Closing quote

This doesn't necessarily mean that Gina is going to die, but she's certainly a prime candidate. It seems that the only real competition for Bellamy and Clarke is Clexa, which is as it should be. There are only so many couples we can ship.

Where's Wick?


This isn't an "exciting development," but it's worth talking about. There was a vague reference to Raven "pushing Wick away" in this episode, and it seems that we aren't going to see the character again. When Rothenberg was asked if Steve Talley would return, his answer was a firm "no."

Opening quote
"He is not. She broke up with him, she pushed him away off-camera. Steve was great, he's a busy actor and things happen casting-wise so we have moved beyond and Raven is definitely in that place. She's pushing everybody away. She's denying that she's in that much pain really."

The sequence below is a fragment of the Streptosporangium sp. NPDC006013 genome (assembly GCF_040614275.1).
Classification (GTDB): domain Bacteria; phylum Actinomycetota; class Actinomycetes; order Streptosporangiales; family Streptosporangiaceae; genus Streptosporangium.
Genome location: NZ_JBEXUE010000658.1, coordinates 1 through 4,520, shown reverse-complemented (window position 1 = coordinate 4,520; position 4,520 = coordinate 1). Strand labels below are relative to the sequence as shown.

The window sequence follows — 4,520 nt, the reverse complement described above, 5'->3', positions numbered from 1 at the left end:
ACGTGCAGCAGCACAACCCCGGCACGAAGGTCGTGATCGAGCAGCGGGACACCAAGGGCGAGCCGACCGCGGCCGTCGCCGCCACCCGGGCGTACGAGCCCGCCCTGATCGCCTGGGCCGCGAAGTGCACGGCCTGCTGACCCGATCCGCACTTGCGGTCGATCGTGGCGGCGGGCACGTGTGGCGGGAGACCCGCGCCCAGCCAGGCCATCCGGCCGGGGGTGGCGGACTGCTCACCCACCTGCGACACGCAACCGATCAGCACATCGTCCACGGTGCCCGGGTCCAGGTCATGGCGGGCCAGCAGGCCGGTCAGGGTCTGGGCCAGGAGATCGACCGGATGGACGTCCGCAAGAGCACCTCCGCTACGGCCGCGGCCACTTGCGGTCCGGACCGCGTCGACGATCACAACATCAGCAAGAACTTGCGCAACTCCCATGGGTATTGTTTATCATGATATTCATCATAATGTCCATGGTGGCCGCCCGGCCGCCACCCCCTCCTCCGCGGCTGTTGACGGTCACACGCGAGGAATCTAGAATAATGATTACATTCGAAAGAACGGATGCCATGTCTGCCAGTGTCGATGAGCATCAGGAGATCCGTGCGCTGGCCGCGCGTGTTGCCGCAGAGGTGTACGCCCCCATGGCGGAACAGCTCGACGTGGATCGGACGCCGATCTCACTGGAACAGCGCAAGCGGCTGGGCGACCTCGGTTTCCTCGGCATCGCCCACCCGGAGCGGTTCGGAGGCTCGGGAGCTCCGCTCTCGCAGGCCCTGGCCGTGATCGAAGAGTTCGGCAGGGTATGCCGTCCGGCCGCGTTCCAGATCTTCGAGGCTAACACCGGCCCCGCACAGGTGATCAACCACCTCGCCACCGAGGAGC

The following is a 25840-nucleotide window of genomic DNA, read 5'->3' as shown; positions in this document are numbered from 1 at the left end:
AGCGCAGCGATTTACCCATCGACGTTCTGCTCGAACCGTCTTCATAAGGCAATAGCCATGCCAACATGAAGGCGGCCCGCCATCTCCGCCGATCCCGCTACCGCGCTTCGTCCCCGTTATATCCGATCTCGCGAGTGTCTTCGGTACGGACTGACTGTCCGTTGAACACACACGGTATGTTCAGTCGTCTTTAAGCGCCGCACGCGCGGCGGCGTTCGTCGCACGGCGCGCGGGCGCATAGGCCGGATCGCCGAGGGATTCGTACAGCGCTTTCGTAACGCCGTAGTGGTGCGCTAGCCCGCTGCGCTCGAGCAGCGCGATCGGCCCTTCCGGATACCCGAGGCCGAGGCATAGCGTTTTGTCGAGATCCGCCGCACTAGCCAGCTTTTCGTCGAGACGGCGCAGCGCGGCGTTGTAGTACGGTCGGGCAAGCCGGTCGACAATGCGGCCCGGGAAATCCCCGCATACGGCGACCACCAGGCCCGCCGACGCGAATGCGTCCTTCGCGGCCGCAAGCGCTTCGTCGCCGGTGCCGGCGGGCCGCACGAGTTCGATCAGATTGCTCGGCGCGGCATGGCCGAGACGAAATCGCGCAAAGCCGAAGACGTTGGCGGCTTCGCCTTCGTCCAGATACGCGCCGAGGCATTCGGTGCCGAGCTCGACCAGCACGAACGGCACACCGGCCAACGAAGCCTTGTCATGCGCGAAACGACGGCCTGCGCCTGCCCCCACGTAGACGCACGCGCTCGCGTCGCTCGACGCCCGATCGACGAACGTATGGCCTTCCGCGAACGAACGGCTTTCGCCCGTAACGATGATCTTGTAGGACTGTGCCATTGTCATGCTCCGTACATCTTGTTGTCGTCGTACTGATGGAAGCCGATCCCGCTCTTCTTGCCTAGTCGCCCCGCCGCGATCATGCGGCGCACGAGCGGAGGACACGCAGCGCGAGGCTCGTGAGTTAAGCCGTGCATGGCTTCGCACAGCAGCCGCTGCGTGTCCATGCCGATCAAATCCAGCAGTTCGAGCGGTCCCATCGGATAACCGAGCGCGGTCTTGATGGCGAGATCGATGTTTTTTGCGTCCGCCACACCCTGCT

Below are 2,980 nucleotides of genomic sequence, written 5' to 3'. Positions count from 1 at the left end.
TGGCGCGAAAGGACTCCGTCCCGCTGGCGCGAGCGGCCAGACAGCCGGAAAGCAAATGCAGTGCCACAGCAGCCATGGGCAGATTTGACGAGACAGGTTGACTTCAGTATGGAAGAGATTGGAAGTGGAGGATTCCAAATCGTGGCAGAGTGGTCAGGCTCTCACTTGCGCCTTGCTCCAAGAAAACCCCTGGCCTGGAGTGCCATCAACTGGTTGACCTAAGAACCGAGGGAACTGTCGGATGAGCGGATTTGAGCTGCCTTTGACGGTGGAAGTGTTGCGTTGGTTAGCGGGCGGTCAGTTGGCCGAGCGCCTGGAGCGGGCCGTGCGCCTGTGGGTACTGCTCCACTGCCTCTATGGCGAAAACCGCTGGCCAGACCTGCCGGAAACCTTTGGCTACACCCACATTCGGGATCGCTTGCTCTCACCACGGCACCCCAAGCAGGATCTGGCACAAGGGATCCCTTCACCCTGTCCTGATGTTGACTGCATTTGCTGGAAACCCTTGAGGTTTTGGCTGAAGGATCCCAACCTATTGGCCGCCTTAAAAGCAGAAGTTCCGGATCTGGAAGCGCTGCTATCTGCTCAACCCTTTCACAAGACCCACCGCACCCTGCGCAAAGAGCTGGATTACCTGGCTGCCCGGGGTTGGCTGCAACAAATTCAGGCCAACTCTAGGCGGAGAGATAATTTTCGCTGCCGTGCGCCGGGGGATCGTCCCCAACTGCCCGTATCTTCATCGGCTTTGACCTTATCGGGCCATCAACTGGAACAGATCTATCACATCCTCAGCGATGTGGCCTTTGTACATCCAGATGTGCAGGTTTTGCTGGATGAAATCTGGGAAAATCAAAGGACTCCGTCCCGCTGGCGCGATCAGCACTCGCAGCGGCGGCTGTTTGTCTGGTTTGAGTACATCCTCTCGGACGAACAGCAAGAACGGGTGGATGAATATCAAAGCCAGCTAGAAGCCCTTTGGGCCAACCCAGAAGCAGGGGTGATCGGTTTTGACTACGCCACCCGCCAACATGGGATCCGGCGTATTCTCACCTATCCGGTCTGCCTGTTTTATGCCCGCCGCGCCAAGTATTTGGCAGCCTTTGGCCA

Closing quote

Although this is somewhat rooted in character development, it's clearly not a creative decision. The writers and Lindsey Morgan were talking about further developing the relationship between Raven and Wick as late as last August, but unfortunately, Steve Talley was fired after fans found his controversial Twitter account, which included some racist jokes and references to being a KKK member. It wasn't a verified account, but multiple actors and writers from the show tweeted at the account, so it seems that Talley has been fired. It's unfortunate that this led to a narrative gaffe, but at least we know that the powers-that-be care about social issues.